GMI near a Sell signal, markets at a critical juncture


I wrote weeks ago that I had exited the market in all of my accounts and wanted to see how the rebound from the summer lows proceeded. (I cringed as the market recovered.) The market is now at a very critical point.   The indexes could not hold new highs and have turned down. As I posted last week, a major market leader, AAPL, was looking very weak. The biotech leaders have also been slaughtered or wounded. The GMI could flash a Sell signal after Monday’s close. I have reviewed recent GMI Sell signals and found that while such a Sell signal on   September 1, 2008, kept me out of the markets during most of the subsequent huge market decline, during the market’s recovery since then, a Sell signal has often come at the bottom of a small decline and the GMI reversed to a Buy shortly afterwards. I do not know which scenario will unfold this week. However, I note that the 10.2 daily stochastics for all of the indexes are approaching very oversold levels and the indexes are below their lower 15.2 daily Bollinger bands. The put/call ratio Friday was also 1.16, suggesting a short term bounce. These market indexes rarely remain so oversold for more than a day or so. I expect a lower opening on Monday because a lot of people typically panic   and decide to sell after a major Friday decline. However, now we must add to that the horrible news from Paris for investors and traders to ponder over the weekend.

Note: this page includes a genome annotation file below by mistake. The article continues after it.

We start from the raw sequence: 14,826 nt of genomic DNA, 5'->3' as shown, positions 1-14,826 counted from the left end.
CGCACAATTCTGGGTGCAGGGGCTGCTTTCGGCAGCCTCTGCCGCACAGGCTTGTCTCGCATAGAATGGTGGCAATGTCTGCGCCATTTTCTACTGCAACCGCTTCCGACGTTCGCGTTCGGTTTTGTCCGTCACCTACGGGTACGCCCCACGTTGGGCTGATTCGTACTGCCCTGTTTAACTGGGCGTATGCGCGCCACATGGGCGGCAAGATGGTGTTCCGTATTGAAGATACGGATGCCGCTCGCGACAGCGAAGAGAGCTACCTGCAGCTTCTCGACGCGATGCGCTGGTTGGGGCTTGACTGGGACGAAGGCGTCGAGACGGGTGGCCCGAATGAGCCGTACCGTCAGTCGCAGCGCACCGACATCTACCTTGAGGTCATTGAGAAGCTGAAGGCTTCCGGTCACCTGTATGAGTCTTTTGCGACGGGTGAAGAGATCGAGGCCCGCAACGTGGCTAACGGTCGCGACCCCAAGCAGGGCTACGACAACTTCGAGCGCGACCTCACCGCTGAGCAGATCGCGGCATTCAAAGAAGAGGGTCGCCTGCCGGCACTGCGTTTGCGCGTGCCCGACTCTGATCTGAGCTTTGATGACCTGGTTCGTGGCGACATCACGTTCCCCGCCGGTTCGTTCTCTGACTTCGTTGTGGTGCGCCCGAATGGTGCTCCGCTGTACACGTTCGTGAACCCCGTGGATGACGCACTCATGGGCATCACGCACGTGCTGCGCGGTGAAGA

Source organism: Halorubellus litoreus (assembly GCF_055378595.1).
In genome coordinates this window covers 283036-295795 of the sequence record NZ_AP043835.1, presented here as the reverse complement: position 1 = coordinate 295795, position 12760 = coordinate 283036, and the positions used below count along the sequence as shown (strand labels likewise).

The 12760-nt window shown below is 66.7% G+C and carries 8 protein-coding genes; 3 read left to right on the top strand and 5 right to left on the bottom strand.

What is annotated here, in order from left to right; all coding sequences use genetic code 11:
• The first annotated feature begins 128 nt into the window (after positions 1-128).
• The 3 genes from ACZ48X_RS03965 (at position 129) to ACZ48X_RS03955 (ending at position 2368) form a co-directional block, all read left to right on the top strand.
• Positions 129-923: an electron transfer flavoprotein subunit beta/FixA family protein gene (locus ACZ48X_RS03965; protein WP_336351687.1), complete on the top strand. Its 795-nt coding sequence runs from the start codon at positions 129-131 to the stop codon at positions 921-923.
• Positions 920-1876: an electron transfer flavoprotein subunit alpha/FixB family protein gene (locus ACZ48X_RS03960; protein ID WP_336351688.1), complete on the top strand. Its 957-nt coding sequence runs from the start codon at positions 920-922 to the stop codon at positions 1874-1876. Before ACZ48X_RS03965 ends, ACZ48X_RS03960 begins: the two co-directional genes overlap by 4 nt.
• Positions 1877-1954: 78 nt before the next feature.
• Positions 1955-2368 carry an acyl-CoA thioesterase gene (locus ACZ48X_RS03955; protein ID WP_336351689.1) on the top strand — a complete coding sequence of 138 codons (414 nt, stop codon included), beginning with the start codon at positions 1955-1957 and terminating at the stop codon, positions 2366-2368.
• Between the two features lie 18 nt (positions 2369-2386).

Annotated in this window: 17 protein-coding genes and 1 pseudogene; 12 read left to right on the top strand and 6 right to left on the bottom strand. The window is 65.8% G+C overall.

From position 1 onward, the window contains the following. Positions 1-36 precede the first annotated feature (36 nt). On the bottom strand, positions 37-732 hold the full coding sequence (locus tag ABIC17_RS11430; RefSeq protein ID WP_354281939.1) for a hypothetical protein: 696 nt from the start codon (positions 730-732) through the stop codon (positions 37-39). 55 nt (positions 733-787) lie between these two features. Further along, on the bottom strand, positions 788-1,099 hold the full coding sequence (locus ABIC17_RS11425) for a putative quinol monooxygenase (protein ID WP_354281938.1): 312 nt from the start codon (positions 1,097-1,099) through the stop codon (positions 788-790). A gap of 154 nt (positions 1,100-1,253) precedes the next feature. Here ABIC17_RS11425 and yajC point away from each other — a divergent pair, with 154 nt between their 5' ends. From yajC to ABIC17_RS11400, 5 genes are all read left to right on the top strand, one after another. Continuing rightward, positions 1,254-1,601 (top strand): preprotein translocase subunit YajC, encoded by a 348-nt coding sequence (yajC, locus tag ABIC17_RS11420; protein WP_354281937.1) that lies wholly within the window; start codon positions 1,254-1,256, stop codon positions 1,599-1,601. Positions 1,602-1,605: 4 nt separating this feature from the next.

If the indexes have an early day sell off on Monday and can maintain a recovery through just before the close, around 3:45 PM, I will hold my breath and consider buying an index ETF (SPY or QQQ). If the indexes then continue to hold over the next few days I will increase my position. Because I am out of the market and not suffering losses during this market weakness it is much easier for me psychologically to consider wading back into the market in my trading accounts. I also suspect we will still get some strength in the markets during the last few weeks of the year as the institutions adjust their holdings to look good (window dressing) for their year end portfolio reports to their investors. Remember, major advances are typically preceded by a market decline.   (During the decline the smart money buys the stocks we are selling and holds them through the subsequent rise–as the saying goes, stocks go from weak hands into strong hands.) However, if the market indexes do not hold next week, I will remain on the sidelines, safely observing the carnage from a distance.

My current and former university students should easily understand the above. Others who want to understand my trading strategy   better might view   my free December 2012 TC2000 webinar, which is posted to the right of this page, or click here.


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